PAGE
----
Up close and personal with Mustelus Antarcticus, commonly known as the Gummy Shark.
The “Roll the Ball” method –
In truth I fish two styles while hunting Gummy Shark in skinny water, using a total of four rods. The first style employs the common ‘Westernport Rig’ consisting of an ‘ezy rig’ sinker clip, appropriate tear-drop sinker, 1.5metres of 60 – 80lb Jinkai trace and an 8/0 Gamakatsu Octopus hook.
The second style, I term the “Roll the Ball” method which employs the use of a large ball sinker situated between the swivel that connects the main line to the leader and the hook at the other end of your leader. This means that it is not a true running sinker rig as the ball sinker can only move the length of the leader. I usually fix two 5/0 hooks at the end, with one snelled at a length suitable for Californian squid found at most tackle stores. The reason for this particular rig becomes apparent once you understand the technique I use. Firstly, I either cast or lower my bait to the sea floor behind the boat – but not further than the edge of the embankment. Over the next half an hour or so, I frequently “roll” or let out line for a period of 30 seconds at a time. The current will roll the bait and sinker along the sea floor. I continue this frequently in order to mimic a dead squid being washed off the flats. Be sure to use a ball sinker large enough to keep your bait on the bottom. Once the bait has gone a suitable way down the embankment you can leave it sit or retrieve and start the process again.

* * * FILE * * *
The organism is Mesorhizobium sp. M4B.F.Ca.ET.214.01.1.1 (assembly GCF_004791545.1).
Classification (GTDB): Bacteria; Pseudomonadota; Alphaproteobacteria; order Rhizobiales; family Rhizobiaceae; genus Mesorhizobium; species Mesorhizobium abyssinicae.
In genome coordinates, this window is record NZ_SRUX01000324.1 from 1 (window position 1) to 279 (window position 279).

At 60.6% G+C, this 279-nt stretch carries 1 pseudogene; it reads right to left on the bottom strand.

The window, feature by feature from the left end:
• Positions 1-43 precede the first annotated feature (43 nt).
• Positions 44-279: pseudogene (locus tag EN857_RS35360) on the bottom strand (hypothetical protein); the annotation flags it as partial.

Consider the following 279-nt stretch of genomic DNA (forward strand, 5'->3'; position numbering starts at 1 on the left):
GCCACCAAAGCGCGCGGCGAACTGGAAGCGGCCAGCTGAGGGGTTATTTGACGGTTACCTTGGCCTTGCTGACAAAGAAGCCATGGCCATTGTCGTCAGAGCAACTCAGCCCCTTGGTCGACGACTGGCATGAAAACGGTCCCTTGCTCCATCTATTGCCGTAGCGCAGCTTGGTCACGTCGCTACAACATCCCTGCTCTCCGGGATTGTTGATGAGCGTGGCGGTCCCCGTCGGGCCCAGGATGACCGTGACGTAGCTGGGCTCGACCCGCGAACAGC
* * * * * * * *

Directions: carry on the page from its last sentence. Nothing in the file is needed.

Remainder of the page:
In this particular style of Gummy fishing I am an advocate of berley. Having said that, I like to use fresh berley – which usually consists of the fish frames I am using for bait. And in my experience you just cannot go past Australian Salmon. It is absolutely my bait and berley of choice! Fishing the skinny water of Port Phillip Bay, means that you will not need to put your berley in a cage on the sea floor, which would usually be the method I employ in deeper water. Given that the boat sits in only a metre or so of water, the berley will reach the bottom fairly quickly if either dispersed by hand or mashed through a berley pot.
Tim Ffyfe with a skinny water gummy shark taken while 'on the roll'.
While fishing the Mud Island and Fort sand flats the tides play an important roll. The key factor is whether you fish the north side of the Island or Fort or the south side. This will largely be governed by which tide you fish. Keeping in mind that you are sitting in only 1 - 2 metres of water and you want the transom of your boat, your fishing platform, facing the drop-off or embankment. Remember, we are counting on the fact that Gummies will approach and move up the bank scavenging for food as it gets washed off the sand flats. This means that on a flood tide you will most likely find an appropriate drop off on the north side of Mud Island or the Fort, while an ebb tide will see you fish the south side as water flows off the sand flats back into the South Channel. Clearly, you will need to align the wind direction with the tidal flow, so planning your trip with some attention to detail is a must. You do not want to be confronted with wind-against-tide, which will make this process nigh on impossible!